One of the most fascinating aspects of neurons is that they store water in tiny balloon-like structures called vacuoles. Water is essential for optimal brain health and function. Water is necessary to maintain the tone of membranes for normal neurotransmission. It enhances circulation and aids in removing wastes. Water keeps the brain from overheating, which can cause cognitive decline and even damage. This is one of the main reasons to encourage students to drink water during exercise. Dehydration most commonly occurs because children go long periods of time without drinking water. When they are thirsty they often choose sweetened drinks instead of water. By the time thirst is felt, there may be a loss of body weight up to 2% from water loss, and a 10% cognitive decline may be present. Dehydration can lead to fatigue, dizziness, poor concentration and reduced cognitive abilities. Even mild levels of dehydration can impact school performance. It is interesting to note that hydration has been found to affect exercise tolerance. Students who are dehydrated tend to feel tired during exercise and avoid activity, a risk factor for obesity. When students are hydrated well before exercise and drink water during their exercise, they have a more enjoyable experience with less fatigue. Furthermore, children have a different response to exercise than adults, and tend to overheat more quickly, making good hydration essential.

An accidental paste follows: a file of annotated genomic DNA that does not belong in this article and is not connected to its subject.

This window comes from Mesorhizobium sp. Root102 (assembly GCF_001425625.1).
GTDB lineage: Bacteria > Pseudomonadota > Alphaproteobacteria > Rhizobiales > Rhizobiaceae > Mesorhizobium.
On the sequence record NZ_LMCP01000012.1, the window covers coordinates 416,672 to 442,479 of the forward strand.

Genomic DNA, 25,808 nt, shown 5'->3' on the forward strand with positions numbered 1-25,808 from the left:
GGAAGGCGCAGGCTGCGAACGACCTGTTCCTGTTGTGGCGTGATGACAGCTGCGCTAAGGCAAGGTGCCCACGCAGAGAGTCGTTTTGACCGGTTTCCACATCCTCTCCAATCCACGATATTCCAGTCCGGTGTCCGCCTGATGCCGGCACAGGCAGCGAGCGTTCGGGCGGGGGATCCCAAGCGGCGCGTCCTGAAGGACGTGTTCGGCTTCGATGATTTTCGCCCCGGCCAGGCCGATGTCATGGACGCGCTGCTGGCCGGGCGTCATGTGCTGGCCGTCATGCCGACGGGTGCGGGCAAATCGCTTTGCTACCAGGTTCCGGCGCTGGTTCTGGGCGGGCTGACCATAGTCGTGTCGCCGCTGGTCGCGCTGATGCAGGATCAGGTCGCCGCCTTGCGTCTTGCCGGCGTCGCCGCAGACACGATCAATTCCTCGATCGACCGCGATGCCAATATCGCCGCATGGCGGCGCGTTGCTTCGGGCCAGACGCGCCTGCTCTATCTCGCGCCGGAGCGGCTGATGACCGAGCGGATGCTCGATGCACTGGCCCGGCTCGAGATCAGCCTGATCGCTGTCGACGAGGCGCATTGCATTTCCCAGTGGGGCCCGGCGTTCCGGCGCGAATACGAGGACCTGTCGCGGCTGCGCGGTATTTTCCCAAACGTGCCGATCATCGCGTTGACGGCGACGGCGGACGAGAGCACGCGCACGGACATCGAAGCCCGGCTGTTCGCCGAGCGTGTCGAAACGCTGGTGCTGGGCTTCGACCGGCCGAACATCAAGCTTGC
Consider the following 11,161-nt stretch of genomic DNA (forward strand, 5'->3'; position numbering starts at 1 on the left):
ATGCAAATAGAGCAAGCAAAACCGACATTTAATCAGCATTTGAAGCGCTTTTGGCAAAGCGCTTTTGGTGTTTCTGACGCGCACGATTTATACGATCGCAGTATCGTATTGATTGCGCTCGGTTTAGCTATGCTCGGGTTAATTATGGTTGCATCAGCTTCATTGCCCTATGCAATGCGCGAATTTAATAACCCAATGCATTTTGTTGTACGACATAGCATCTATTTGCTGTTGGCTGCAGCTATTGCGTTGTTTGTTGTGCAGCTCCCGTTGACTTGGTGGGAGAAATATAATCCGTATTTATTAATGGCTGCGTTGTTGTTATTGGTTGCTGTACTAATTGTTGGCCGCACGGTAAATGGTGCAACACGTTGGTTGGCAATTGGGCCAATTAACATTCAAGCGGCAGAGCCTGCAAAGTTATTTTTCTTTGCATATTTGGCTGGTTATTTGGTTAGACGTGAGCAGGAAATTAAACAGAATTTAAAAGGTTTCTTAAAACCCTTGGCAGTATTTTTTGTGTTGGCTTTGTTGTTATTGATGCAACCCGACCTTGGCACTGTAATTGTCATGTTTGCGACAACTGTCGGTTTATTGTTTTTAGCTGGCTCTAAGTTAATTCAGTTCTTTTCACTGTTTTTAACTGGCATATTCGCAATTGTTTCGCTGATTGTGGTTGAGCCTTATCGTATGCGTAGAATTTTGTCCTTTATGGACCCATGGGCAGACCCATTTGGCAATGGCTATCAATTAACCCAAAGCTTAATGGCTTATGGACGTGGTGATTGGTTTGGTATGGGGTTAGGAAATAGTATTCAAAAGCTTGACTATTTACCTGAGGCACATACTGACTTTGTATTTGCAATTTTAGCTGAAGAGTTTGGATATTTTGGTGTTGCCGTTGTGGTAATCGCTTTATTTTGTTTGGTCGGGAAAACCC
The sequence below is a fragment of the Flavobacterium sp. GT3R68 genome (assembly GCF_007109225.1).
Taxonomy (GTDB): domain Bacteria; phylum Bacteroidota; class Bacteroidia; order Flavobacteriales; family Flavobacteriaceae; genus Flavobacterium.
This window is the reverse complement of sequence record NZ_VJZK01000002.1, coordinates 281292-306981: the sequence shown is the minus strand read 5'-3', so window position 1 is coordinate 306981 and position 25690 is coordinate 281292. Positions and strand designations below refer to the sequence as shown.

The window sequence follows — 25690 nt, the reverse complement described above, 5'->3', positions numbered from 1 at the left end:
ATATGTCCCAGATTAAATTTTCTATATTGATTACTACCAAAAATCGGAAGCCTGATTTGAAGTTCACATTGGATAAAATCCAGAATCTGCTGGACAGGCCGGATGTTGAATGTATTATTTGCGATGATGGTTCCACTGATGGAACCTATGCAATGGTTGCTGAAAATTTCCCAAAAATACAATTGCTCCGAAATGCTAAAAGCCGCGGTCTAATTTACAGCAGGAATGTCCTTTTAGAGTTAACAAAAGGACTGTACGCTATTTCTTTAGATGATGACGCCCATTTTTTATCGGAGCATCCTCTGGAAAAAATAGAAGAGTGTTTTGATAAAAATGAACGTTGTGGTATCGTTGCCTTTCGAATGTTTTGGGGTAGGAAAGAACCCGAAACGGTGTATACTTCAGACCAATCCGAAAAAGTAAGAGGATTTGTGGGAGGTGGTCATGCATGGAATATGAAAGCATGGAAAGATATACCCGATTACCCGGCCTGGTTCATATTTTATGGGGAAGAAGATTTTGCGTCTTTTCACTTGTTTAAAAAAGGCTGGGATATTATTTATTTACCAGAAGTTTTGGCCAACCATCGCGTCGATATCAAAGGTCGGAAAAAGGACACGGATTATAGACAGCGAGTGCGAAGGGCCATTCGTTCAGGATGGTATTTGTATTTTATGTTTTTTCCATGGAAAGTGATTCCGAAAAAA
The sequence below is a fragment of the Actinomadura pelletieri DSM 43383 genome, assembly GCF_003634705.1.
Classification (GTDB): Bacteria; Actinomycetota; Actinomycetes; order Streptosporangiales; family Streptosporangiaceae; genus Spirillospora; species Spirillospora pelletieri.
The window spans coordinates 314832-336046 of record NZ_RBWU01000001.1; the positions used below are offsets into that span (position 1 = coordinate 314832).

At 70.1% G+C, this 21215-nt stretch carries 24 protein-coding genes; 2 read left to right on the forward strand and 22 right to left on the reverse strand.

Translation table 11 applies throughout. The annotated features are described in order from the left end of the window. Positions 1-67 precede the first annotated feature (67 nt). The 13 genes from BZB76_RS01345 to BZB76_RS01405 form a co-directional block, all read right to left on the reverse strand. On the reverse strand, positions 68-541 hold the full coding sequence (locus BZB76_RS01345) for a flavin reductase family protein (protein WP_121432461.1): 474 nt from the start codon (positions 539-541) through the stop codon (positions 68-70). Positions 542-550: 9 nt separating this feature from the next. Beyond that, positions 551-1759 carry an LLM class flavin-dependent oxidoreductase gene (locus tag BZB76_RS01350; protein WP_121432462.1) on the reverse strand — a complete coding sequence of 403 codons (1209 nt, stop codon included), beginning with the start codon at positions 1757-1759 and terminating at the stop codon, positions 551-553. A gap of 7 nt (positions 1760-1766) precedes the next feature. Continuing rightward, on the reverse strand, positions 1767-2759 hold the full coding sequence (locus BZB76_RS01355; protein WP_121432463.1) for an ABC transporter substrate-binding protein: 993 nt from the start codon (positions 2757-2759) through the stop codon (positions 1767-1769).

Children in classrooms can be given structured water breaks or encouragement to keep a water bottle at their desks to sip throughout the day to achieve the recommended intake of 8 glasses a day, with 4 consumed during the school day.
Nutrition Makes a Difference
Nutrition and hydration are part of a foundation for healthy learning. Helping students make healthier choices is an essential part of their education and well-being. What can educators do to help create an optimal internal environment?
1. Have students keep a water bottle at their desk or take water breaks throughout the day.
2. Encourage students to bring only healthy treats – such as whole fruit, whole grain crackers, or veggies and dip, for birthday celebrations.
3. Teach children how to choose the healthiest foods from the menu that is available.
4. Be aware of your school’s Wellness Policy and contribute or obtain support for change in your classroom/school.
5. Incorporate nutrition education into many areas of your curriculum.